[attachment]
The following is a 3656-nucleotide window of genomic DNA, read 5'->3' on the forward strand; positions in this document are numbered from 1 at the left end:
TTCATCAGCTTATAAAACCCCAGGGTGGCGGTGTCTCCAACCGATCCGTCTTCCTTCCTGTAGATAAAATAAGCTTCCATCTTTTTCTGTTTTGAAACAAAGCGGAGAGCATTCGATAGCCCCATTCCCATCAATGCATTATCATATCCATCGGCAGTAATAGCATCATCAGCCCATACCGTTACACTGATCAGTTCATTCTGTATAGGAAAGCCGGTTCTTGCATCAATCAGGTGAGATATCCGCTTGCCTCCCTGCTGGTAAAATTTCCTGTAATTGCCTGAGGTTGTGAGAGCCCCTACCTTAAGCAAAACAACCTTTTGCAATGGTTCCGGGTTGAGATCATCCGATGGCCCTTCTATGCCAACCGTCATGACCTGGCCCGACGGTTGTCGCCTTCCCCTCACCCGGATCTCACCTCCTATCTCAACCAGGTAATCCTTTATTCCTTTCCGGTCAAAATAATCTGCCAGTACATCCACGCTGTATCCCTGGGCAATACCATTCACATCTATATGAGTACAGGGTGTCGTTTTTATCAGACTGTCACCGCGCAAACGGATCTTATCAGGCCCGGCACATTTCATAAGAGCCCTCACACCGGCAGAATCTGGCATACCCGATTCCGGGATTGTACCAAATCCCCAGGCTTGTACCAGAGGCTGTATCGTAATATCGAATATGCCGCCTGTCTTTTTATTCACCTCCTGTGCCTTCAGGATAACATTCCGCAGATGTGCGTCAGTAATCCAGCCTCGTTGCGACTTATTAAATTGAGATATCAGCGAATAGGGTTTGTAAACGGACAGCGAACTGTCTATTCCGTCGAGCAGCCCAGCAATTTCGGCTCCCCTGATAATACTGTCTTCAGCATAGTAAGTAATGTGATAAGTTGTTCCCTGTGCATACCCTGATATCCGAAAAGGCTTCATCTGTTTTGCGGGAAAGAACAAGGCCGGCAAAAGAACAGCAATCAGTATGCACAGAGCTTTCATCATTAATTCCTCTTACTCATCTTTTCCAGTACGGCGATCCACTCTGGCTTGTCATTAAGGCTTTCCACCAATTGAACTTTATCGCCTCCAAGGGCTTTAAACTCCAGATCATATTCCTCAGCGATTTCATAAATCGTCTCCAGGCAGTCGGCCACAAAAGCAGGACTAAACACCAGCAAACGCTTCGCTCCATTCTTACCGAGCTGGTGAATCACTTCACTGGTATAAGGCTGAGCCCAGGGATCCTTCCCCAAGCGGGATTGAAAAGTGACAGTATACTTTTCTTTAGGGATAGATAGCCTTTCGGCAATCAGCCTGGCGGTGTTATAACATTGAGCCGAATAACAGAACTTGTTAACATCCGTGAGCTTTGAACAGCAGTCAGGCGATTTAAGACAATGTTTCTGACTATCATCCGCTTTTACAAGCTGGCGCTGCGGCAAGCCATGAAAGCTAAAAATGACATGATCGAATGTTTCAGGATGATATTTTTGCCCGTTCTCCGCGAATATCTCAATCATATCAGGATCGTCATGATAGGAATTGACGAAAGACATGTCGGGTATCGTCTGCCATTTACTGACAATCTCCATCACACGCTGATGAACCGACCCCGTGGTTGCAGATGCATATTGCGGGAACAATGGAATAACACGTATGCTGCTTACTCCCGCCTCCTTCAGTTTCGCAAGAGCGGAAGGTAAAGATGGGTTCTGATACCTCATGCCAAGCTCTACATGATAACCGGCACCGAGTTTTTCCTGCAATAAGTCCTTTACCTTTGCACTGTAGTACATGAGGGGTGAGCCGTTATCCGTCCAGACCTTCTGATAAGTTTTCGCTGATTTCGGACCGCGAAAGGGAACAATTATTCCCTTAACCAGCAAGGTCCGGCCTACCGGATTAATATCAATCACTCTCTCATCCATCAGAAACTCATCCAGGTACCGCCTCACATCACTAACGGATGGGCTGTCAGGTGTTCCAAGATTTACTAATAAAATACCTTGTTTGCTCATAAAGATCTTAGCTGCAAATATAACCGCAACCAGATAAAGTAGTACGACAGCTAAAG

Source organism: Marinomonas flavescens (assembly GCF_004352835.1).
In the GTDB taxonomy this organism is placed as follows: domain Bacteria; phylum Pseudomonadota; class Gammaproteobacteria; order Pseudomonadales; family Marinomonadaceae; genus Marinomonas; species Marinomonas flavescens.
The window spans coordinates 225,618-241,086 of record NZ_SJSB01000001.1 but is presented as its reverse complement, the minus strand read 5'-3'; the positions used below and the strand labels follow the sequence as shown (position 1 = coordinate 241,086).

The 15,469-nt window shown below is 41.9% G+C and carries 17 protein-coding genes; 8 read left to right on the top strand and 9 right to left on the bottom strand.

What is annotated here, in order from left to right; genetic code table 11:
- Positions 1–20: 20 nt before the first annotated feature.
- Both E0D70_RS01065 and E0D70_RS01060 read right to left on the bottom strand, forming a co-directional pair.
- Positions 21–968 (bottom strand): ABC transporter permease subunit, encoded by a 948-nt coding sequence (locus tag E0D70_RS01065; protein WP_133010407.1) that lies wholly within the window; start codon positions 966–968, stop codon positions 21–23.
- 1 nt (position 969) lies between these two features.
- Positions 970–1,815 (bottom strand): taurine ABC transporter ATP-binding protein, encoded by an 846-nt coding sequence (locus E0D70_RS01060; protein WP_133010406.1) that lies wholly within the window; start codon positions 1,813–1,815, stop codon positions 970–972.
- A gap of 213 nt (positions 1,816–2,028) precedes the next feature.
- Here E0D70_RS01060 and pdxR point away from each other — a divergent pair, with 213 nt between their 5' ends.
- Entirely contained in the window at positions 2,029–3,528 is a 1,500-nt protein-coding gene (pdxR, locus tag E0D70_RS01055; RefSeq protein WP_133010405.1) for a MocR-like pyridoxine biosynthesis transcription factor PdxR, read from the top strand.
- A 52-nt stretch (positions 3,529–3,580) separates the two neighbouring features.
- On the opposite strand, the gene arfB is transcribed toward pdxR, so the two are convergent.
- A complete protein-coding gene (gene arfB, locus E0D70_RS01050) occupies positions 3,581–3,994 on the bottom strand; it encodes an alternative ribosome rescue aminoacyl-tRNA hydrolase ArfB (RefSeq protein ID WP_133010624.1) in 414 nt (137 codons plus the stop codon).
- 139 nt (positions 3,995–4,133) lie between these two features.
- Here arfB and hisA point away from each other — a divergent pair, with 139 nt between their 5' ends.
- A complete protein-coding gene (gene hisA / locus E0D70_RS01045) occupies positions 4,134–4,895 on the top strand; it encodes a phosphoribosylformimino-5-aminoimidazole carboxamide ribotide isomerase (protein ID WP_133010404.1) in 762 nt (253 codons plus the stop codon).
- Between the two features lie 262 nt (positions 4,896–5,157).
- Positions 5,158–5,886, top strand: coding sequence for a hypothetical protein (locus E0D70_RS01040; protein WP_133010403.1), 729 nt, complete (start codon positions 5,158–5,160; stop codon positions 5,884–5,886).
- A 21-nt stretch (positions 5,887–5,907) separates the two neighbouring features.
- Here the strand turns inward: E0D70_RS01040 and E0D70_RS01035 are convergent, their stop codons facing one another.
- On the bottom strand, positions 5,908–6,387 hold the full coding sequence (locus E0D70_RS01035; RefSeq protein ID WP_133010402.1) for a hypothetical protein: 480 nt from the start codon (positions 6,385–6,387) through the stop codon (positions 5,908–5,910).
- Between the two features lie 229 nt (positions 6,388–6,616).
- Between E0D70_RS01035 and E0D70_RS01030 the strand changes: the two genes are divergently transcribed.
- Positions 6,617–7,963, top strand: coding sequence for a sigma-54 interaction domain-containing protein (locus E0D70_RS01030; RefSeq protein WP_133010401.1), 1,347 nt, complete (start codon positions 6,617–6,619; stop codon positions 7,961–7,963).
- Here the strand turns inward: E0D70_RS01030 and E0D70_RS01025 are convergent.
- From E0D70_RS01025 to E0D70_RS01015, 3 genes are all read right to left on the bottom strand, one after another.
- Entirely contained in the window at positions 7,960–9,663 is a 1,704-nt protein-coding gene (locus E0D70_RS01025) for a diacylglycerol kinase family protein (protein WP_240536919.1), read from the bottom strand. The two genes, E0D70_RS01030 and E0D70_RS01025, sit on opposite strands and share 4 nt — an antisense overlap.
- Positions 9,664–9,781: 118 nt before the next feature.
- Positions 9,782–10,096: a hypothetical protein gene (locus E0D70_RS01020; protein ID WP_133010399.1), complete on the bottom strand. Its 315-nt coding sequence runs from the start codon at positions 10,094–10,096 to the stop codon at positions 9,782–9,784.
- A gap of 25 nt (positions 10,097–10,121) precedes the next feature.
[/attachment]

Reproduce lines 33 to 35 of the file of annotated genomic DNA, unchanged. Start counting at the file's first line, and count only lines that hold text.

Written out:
- Positions 9,664–9,781: 118 nt before the next feature.
- Positions 9,782–10,096: a hypothetical protein gene (locus E0D70_RS01020; protein ID WP_133010399.1), complete on the bottom strand. Its 315-nt coding sequence runs from the start codon at positions 10,094–10,096 to the stop codon at positions 9,782–9,784.
- A gap of 25 nt (positions 10,097–10,121) precedes the next feature.